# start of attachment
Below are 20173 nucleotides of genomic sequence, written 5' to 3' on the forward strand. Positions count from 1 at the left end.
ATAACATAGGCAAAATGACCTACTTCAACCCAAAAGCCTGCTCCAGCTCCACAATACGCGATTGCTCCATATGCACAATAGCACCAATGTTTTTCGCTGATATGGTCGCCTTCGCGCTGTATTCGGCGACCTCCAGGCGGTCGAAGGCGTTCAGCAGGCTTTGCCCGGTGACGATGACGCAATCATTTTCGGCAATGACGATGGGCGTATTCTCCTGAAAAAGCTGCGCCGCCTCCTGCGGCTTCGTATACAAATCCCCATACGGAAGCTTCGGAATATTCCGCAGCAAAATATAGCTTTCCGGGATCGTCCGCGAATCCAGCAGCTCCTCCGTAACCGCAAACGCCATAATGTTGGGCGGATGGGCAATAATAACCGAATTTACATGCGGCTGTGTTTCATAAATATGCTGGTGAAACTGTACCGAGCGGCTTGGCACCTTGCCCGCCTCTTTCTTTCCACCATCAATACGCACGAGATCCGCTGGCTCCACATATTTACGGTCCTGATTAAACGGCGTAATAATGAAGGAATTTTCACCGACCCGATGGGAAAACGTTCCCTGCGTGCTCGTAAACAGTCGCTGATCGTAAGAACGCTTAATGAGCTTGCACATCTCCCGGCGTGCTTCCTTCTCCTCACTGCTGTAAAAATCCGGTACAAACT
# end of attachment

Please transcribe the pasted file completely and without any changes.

Below are 20173 nucleotides of genomic sequence, written 5' to 3' on the forward strand. Positions count from 1 at the left end.
ATAACATAGGCAAAATGACCTACTTCAACCCAAAAGCCTGCTCCAGCTCCACAATACGCGATTGCTCCATATGCACAATAGCACCAATGTTTTTCGCTGATATGGTCGCCTTCGCGCTGTATTCGGCGACCTCCAGGCGGTCGAAGGCGTTCAGCAGGCTTTGCCCGGTGACGATGACGCAATCATTTTCGGCAATGACGATGGGCGTATTCTCCTGAAAAAGCTGCGCCGCCTCCTGCGGCTTCGTATACAAATCCCCATACGGAAGCTTCGGAATATTCCGCAGCAAAATATAGCTTTCCGGGATCGTCCGCGAATCCAGCAGCTCCTCCGTAACCGCAAACGCCATAATGTTGGGCGGATGGGCAATAATAACCGAATTTACATGCGGCTGTGTTTCATAAATATGCTGGTGAAACTGTACCGAGCGGCTTGGCACCTTGCCCGCCTCTTTCTTTCCACCATCAATACGCACGAGATCCGCTGGCTCCACATATTTACGGTCCTGATTAAACGGCGTAATAATGAAGGAATTTTCACCGACCCGATGGGAAAACGTTCCCTGCGTGCTCGTAAACAGTCGCTGATCGTAAGAACGCTTAATGAGCTTGCACATCTCCCGGCGTGCTTCCTTCTCCTCACTGCTGTAAAAATCCGGTACAAACT